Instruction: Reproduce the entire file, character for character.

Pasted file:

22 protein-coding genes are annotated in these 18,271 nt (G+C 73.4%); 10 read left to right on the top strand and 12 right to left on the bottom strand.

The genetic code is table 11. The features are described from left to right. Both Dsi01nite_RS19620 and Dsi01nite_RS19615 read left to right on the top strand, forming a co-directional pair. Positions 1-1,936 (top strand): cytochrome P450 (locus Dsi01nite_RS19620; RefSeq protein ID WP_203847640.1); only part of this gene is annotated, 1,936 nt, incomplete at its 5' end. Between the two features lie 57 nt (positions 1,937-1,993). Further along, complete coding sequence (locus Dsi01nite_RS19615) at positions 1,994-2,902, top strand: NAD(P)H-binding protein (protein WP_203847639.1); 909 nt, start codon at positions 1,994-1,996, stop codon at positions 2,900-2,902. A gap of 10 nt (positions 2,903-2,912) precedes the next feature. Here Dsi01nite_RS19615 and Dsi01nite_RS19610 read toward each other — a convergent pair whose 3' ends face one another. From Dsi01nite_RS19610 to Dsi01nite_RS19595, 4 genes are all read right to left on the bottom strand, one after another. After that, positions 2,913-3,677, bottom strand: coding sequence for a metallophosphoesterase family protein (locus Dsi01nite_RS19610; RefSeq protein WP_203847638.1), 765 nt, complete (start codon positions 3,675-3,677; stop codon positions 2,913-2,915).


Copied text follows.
22 protein-coding genes are annotated in these 18,271 nt (G+C 73.4%); 10 read left to right on the top strand and 12 right to left on the bottom strand.

The genetic code is table 11. The features are described from left to right. Both Dsi01nite_RS19620 and Dsi01nite_RS19615 read left to right on the top strand, forming a co-directional pair. Positions 1-1,936 (top strand): cytochrome P450 (locus Dsi01nite_RS19620; RefSeq protein ID WP_203847640.1); only part of this gene is annotated, 1,936 nt, incomplete at its 5' end. Between the two features lie 57 nt (positions 1,937-1,993). Further along, complete coding sequence (locus Dsi01nite_RS19615) at positions 1,994-2,902, top strand: NAD(P)H-binding protein (protein WP_203847639.1); 909 nt, start codon at positions 1,994-1,996, stop codon at positions 2,900-2,902. A gap of 10 nt (positions 2,903-2,912) precedes the next feature. Here Dsi01nite_RS19615 and Dsi01nite_RS19610 read toward each other — a convergent pair whose 3' ends face one another. From Dsi01nite_RS19610 to Dsi01nite_RS19595, 4 genes are all read right to left on the bottom strand, one after another. After that, positions 2,913-3,677, bottom strand: coding sequence for a metallophosphoesterase family protein (locus Dsi01nite_RS19610; RefSeq protein WP_203847638.1), 765 nt, complete (start codon positions 3,675-3,677; stop codon positions 2,913-2,915).